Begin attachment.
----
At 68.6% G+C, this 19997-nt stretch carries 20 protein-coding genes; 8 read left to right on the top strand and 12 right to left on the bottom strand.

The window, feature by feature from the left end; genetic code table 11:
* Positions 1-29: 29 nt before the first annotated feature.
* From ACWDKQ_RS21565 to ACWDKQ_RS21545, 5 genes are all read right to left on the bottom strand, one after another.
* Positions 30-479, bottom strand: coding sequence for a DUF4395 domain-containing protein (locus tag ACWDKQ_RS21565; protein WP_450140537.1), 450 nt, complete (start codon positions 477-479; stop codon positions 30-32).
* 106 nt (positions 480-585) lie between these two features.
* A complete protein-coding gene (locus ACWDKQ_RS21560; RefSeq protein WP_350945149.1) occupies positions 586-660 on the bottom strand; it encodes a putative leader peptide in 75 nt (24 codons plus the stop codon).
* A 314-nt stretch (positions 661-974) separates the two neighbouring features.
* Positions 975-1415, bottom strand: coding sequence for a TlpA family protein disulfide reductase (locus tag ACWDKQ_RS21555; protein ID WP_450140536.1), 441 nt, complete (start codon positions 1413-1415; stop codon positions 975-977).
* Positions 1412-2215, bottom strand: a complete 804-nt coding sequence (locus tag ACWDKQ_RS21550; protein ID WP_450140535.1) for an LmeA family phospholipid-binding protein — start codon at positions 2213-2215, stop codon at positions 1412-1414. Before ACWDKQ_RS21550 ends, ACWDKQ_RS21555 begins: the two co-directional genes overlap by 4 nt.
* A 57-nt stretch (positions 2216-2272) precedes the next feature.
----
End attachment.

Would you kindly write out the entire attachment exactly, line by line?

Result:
At 68.6% G+C, this 19997-nt stretch carries 20 protein-coding genes; 8 read left to right on the top strand and 12 right to left on the bottom strand.

The window, feature by feature from the left end; genetic code table 11:
* Positions 1-29: 29 nt before the first annotated feature.
* From ACWDKQ_RS21565 to ACWDKQ_RS21545, 5 genes are all read right to left on the bottom strand, one after another.
* Positions 30-479, bottom strand: coding sequence for a DUF4395 domain-containing protein (locus tag ACWDKQ_RS21565; protein WP_450140537.1), 450 nt, complete (start codon positions 477-479; stop codon positions 30-32).
* 106 nt (positions 480-585) lie between these two features.
* A complete protein-coding gene (locus ACWDKQ_RS21560; RefSeq protein WP_350945149.1) occupies positions 586-660 on the bottom strand; it encodes a putative leader peptide in 75 nt (24 codons plus the stop codon).
* A 314-nt stretch (positions 661-974) separates the two neighbouring features.
* Positions 975-1415, bottom strand: coding sequence for a TlpA family protein disulfide reductase (locus tag ACWDKQ_RS21555; protein ID WP_450140536.1), 441 nt, complete (start codon positions 1413-1415; stop codon positions 975-977).
* Positions 1412-2215, bottom strand: a complete 804-nt coding sequence (locus tag ACWDKQ_RS21550; protein ID WP_450140535.1) for an LmeA family phospholipid-binding protein — start codon at positions 2213-2215, stop codon at positions 1412-1414. Before ACWDKQ_RS21550 ends, ACWDKQ_RS21555 begins: the two co-directional genes overlap by 4 nt.
* A 57-nt stretch (positions 2216-2272) precedes the next feature.